Crafting Technology 101 Workshop
On August 9, I had the delightful honor of presenting to a group of young ladies (14-15 years old) who are participating in the GOALS for Girls program housed at the Intrepid Museum. A big part of this program is to bring field experts and mentors in to speak to the girls about different disciplines in STEM and their real world applications. I developed this one hour workshop as an introduction and overview to a practice that weaves many different disciplines together and, as a result, has not quite solidified it’s identity. In fact, this is one reason I find the field so compelling. Practitioners can draw fluidly from different the processes, materials, and toolsets of a range of disciplines: electronics, fiber arts, textile and surface design, programming, craft, fashion, and more. The implications of this hybridity are at once complex and simple, nuanced and obvious. It raises questions about our relationship to technology and the interfaces we use to exchange information with the world around us.
1) What’s in a name? Defining the practice. (15 minutes)
- As a large group, create definitions for the words “technology” and “electronic”.
- Divide participants into four groups. Give each group one word:
- fashion ~ wearable ~ textile ~ craft
- Give them 3 minutes to come up with a definition for their word. Share out.
- Next, each group come up with a new definition based on their word:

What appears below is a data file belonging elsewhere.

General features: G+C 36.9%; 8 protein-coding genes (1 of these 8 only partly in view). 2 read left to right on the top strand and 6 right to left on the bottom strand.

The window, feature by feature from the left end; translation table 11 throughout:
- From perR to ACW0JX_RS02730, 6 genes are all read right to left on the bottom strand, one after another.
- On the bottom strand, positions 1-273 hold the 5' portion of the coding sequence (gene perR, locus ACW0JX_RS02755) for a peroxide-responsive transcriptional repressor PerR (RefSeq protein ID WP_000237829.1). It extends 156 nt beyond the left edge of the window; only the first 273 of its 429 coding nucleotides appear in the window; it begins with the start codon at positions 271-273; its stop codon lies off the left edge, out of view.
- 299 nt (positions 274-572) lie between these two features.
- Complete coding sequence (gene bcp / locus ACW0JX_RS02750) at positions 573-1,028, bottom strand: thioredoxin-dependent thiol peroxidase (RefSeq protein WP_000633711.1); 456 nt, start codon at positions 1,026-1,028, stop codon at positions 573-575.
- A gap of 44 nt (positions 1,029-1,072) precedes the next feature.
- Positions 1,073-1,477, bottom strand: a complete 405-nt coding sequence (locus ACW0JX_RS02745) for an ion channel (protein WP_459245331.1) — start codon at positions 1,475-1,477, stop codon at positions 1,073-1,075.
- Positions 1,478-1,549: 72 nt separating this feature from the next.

- fashion technology
- wearable technology
- electronic textiles
- electronic craft
- Share out and discuss.
- Questions: How are they all the same? How are they different? Which are you familiar with? What terms have you never heard before?
- Present other terms: soft circuits, smart materials. Diagram them on a large space and ask participants to hypothesize how they all relate to each other.
- Explain how the new availability of materials and rise of DIY, open source culture has allowed for the field to grow.
- Discuss the idea of a hybrid practice.
2) Which came first? Timeline exercise. (30 minutes)
- Part 1: Small groups
- Ask participants to put all digital devices away. No cheating!
- Create as many teams as you have card piles.
- Give each team a card pile. Tell them to choose 10 projects and arrange them in chronological order.
They have 10 minutes.
- Part 2: Combine forces
- As a large group, participants have 15 minutes to correctly order all of the projects they chose into one large timeline.
- Part 3: The big reveal + discussion
- Briefly explain each project, then discuss with participants. What surprised them? What was unexpected? What was their methodology? How did they approach the problem?
3) Q + A *or* personal work shareout (10 minutes)